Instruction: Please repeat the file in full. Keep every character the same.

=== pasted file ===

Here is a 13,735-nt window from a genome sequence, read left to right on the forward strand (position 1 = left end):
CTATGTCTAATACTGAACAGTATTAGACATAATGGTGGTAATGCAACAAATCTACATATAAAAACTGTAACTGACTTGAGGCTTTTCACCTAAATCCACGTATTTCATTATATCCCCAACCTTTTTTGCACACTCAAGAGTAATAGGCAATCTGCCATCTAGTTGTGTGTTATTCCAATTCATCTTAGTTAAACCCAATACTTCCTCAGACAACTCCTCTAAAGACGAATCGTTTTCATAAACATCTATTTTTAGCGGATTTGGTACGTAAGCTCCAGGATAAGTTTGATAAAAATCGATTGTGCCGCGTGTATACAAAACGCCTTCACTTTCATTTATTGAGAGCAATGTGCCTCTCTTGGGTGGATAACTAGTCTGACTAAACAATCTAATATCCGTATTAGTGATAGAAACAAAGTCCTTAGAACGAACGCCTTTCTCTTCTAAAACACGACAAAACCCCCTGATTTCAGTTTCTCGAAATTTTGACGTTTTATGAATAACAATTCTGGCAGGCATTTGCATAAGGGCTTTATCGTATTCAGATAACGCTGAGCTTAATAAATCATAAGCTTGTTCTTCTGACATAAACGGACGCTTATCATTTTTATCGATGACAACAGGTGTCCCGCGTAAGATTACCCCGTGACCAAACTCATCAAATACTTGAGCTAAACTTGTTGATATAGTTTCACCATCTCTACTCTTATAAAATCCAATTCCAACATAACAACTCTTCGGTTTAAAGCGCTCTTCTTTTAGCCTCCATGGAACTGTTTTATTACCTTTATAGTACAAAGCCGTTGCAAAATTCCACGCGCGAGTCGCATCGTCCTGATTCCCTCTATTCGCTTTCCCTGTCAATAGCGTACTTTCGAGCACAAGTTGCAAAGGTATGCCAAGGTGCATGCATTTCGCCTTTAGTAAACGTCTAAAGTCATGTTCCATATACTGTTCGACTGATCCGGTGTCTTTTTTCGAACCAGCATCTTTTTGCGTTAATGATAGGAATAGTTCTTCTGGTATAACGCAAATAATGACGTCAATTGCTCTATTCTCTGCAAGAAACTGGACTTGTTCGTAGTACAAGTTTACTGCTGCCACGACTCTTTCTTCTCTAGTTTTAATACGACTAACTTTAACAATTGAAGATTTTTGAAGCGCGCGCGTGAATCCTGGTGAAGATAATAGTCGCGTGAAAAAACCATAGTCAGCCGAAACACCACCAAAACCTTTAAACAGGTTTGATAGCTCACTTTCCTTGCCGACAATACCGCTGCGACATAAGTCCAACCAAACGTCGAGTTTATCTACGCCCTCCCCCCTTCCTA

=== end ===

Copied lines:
Here is a 13,735-nt window from a genome sequence, read left to right on the forward strand (position 1 = left end):
CTATGTCTAATACTGAACAGTATTAGACATAATGGTGGTAATGCAACAAATCTACATATAAAAACTGTAACTGACTTGAGGCTTTTCACCTAAATCCACGTATTTCATTATATCCCCAACCTTTTTTGCACACTCAAGAGTAATAGGCAATCTGCCATCTAGTTGTGTGTTATTCCAATTCATCTTAGTTAAACCCAATACTTCCTCAGACAACTCCTCTAAAGACGAATCGTTTTCATAAACATCTATTTTTAGCGGATTTGGTACGTAAGCTCCAGGATAAGTTTGATAAAAATCGATTGTGCCGCGTGTATACAAAACGCCTTCACTTTCATTTATTGAGAGCAATGTGCCTCTCTTGGGTGGATAACTAGTCTGACTAAACAATCTAATATCCGTATTAGTGATAGAAACAAAGTCCTTAGAACGAACGCCTTTCTCTTCTAAAACACGACAAAACCCCCTGATTTCAGTTTCTCGAAATTTTGACGTTTTATGAATAACAATTCTGGCAGGCATTTGCATAAGGGCTTTATCGTATTCAGATAACGCTGAGCTTAATAAATCATAAGCTTGTTCTTCTGACATAAACGGACGCTTATCATTTTTATCGATGACAACAGGTGTCCCGCGTAAGATTACCCCGTGACCAAACTCATCAAATACTTGAGCTAAACTTGTTGATATAGTTTCACCATCTCTACTCTTATAAAATCCAATTCCAACATAACAACTCTTCGGTTTAAAGCGCTCTTCTTTTAGCCTCCATGGAACTGTTTTATTACCTTTATAGTACAAAGCCGTTGCAAAATTCCACGCGCGAGTCGCATCGTCCTGATTCCCTCTATTCGCTTTCCCTGTCAATAGCGTACTTTCGAGCACAAGTTGCAAAGGTATGCCAAGGTGCATGCATTTCGCCTTTAGTAAACGTCTAAAGTCATGTTCCATATACTGTTCGACTGATCCGGTGTCTTTTTTCGAACCAGCATCTTTTTGCGTTAATGATAGGAATAGTTCTTCTGGTATAACGCAAATAATGACGTCAATTGCTCTATTCTCTGCAAGAAACTGGACTTGTTCGTAGTACAAGTTTACTGCTGCCACGACTCTTTCTTCTCTAGTTTTAATACGACTAACTTTAACAATTGAAGATTTTTGAAGCGCGCGCGTGAATCCTGGTGAAGATAATAGTCGCGTGAAAAAACCATAGTCAGCCGAAACACCACCAAAACCTTTAAACAGGTTTGATAGCTCACTTTCCTTGCCGACAATACCGCTGCGACATAAGTCCAACCAAACGTCGAGTTTATCTACGCCCTCCCCCCTTCCTA